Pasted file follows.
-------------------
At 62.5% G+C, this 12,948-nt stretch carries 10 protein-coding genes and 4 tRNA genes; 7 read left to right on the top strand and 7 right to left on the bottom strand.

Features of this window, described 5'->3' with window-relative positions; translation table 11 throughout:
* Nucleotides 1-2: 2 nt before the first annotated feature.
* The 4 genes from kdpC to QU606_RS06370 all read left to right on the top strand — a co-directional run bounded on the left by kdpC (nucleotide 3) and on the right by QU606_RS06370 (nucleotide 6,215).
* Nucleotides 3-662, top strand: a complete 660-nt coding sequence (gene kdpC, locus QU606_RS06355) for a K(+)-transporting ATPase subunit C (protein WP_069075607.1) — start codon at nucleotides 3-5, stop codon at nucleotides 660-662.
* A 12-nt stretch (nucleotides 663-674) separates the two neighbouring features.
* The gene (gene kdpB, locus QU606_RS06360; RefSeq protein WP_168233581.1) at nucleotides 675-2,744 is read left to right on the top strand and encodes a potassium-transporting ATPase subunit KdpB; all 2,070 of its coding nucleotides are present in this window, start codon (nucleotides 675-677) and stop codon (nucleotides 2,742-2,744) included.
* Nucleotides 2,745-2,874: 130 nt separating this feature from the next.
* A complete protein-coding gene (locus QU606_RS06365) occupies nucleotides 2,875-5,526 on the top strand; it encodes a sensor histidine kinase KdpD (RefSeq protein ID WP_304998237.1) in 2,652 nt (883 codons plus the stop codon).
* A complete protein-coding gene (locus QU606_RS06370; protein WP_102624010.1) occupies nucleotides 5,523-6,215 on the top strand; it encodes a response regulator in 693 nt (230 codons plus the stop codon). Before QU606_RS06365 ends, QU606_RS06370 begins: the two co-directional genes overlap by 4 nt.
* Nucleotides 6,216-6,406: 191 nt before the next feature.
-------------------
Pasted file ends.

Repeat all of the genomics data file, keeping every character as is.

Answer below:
At 62.5% G+C, this 12,948-nt stretch carries 10 protein-coding genes and 4 tRNA genes; 7 read left to right on the top strand and 7 right to left on the bottom strand.

Features of this window, described 5'->3' with window-relative positions; translation table 11 throughout:
* Nucleotides 1-2: 2 nt before the first annotated feature.
* The 4 genes from kdpC to QU606_RS06370 all read left to right on the top strand — a co-directional run bounded on the left by kdpC (nucleotide 3) and on the right by QU606_RS06370 (nucleotide 6,215).
* Nucleotides 3-662, top strand: a complete 660-nt coding sequence (gene kdpC, locus QU606_RS06355) for a K(+)-transporting ATPase subunit C (protein WP_069075607.1) — start codon at nucleotides 3-5, stop codon at nucleotides 660-662.
* A 12-nt stretch (nucleotides 663-674) separates the two neighbouring features.
* The gene (gene kdpB, locus QU606_RS06360; RefSeq protein WP_168233581.1) at nucleotides 675-2,744 is read left to right on the top strand and encodes a potassium-transporting ATPase subunit KdpB; all 2,070 of its coding nucleotides are present in this window, start codon (nucleotides 675-677) and stop codon (nucleotides 2,742-2,744) included.
* Nucleotides 2,745-2,874: 130 nt separating this feature from the next.
* A complete protein-coding gene (locus QU606_RS06365) occupies nucleotides 2,875-5,526 on the top strand; it encodes a sensor histidine kinase KdpD (RefSeq protein ID WP_304998237.1) in 2,652 nt (883 codons plus the stop codon).
* A complete protein-coding gene (locus QU606_RS06370; protein WP_102624010.1) occupies nucleotides 5,523-6,215 on the top strand; it encodes a response regulator in 693 nt (230 codons plus the stop codon). Before QU606_RS06365 ends, QU606_RS06370 begins: the two co-directional genes overlap by 4 nt.
* Nucleotides 6,216-6,406: 191 nt before the next feature.